Boulder, Colorado
Clinical Professor of Psychiatry and Anesthesiology
University of Colorado School of Medicine
Past President
Colorado Psychiatric Society

Bilbo and Me, trying to get to the Smoky Mountain

jake

Imagine, a young father playing basketball with his buddies on a Sunday in the gym, joking around, slapping each others butts, (because, help us, that’s what they do!) Sweat is rolling down his face. Call him Jake. He’s heavier after three kids, but he’s trying to lose the baby weight. His wife has to wear earplugs to sleep, he sounds so loud in their bed. Jake has been playing hard for about thirty minutes. He’s feeling good. He never lost his touch. He’s with his same buddies from high school. They stay in contact. They’ve got each other’s backs. They’re running down the court. He’s guarding Tom and everyone’s diverted, running, heaving and breathing hard. Tom makes the shot and they’re all slapping each other’s butts. They are throwing the ball back into play and someone laughs at Jake. “Hey Jake! Get up!”

Obstructive Sleep Apnea (OSA) is a leading cause of early heart attack.

I wrote this out in what may seem almost tasteless detail only because this is how it happens. I wish it didn’t and I want it to stop. It is as horrible as you imagine. Jake dies. His wife and gorgeous kids are left to live life without his laughter and counsel and noisy snoring that his wife would do anything to have again. Jake’s community is man-down. Obstructive sleep apnea is a deadly sleep disorder.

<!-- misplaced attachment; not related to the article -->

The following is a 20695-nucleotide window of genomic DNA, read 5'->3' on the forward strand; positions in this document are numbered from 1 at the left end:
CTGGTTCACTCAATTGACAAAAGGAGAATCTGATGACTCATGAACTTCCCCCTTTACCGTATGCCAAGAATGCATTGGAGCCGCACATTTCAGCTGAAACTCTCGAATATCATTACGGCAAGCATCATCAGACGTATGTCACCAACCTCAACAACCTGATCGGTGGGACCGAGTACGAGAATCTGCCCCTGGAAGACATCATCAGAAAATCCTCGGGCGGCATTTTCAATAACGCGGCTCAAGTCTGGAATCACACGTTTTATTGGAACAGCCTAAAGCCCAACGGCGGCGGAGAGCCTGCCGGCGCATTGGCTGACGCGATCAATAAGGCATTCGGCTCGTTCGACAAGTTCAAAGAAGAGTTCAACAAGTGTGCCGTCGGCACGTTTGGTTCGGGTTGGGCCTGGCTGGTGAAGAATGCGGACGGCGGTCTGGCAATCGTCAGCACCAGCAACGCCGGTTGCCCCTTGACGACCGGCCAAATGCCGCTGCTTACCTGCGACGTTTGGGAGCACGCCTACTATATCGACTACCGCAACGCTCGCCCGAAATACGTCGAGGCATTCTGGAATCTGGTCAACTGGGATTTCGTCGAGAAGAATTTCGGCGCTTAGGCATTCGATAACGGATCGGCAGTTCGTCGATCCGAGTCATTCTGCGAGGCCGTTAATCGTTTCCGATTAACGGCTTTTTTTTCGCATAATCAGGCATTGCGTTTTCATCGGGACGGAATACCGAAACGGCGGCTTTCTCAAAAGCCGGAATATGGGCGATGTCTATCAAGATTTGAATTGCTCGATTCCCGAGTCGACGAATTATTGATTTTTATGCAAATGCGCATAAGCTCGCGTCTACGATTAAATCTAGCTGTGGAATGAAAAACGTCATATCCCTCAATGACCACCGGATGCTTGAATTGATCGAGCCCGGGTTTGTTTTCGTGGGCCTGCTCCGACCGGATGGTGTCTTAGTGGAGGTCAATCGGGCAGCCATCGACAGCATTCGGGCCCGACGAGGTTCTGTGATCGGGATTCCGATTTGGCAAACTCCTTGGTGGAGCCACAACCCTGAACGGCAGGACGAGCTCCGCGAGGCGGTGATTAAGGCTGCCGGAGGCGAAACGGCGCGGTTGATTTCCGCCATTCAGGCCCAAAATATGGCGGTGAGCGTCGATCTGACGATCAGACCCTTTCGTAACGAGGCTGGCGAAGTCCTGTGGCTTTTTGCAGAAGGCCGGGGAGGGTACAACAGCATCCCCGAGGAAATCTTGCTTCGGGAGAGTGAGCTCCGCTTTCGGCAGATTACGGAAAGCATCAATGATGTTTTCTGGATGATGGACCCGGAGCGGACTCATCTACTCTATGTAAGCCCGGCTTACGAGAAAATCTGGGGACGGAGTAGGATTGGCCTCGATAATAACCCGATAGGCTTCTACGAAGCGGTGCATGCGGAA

CPAP is 99% effective when used to treat OSA. It works. It is just not always the easiest treatment to tolerate for many reasons. But it is worth fighting for. The fight for CPAP might look something like multiple visits to your primary care practitioner to get that referral to go through to your sleep lab. A referral is made, and silence, then made again, silence, then finally by the third or fifth try, it goes through. Or multiple visits to your sleep specialist, exchanging one sleep mask after another and then another until you finally find one that keeps a good seal on your face through the night. There are truly a mountain of barriers to compliance that you will trek across, more barriers than Bilbo encountered heading toward Smaug, and you’ll need as much courage.

Keep on!

Questions: To start with, how is your breathing, or your loved one’s? Did you know that you might have to walk such a circuitous trail toward being your own friend? Who else will do this for you?

Self-Care Tip: When you are deflected, when you get stuck in the moment of loss, pull back into the big picture. You are your own friend and it starts with Me.